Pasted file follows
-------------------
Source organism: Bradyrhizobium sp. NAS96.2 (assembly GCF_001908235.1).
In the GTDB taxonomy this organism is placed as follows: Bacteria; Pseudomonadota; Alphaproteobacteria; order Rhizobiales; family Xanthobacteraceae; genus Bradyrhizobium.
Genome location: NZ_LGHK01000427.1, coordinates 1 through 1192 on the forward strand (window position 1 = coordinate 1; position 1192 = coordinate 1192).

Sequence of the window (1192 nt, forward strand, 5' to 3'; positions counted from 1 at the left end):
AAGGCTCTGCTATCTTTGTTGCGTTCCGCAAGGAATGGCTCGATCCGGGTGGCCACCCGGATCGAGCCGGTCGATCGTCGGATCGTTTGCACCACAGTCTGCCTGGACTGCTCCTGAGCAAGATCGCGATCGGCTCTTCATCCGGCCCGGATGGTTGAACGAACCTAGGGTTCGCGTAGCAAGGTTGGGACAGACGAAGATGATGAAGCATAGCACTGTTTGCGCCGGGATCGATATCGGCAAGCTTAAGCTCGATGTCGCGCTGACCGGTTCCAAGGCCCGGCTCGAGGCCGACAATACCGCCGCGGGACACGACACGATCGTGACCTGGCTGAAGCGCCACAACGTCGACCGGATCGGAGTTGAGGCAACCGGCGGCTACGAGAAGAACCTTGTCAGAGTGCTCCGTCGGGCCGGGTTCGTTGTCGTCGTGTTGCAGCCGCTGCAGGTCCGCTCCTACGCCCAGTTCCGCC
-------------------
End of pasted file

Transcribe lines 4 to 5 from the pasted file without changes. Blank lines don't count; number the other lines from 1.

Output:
Sequence of the window (1192 nt, forward strand, 5' to 3'; positions counted from 1 at the left end):
AAGGCTCTGCTATCTTTGTTGCGTTCCGCAAGGAATGGCTCGATCCGGGTGGCCACCCGGATCGAGCCGGTCGATCGTCGGATCGTTTGCACCACAGTCTGCCTGGACTGCTCCTGAGCAAGATCGCGATCGGCTCTTCATCCGGCCCGGATGGTTGAACGAACCTAGGGTTCGCGTAGCAAGGTTGGGACAGACGAAGATGATGAAGCATAGCACTGTTTGCGCCGGGATCGATATCGGCAAGCTTAAGCTCGATGTCGCGCTGACCGGTTCCAAGGCCCGGCTCGAGGCCGACAATACCGCCGCGGGACACGACACGATCGTGACCTGGCTGAAGCGCCACAACGTCGACCGGATCGGAGTTGAGGCAACCGGCGGCTACGAGAAGAACCTTGTCAGAGTGCTCCGTCGGGCCGGGTTCGTTGTCGTCGTGTTGCAGCCGCTGCAGGTCCGCTCCTACGCCCAGTTCCGCC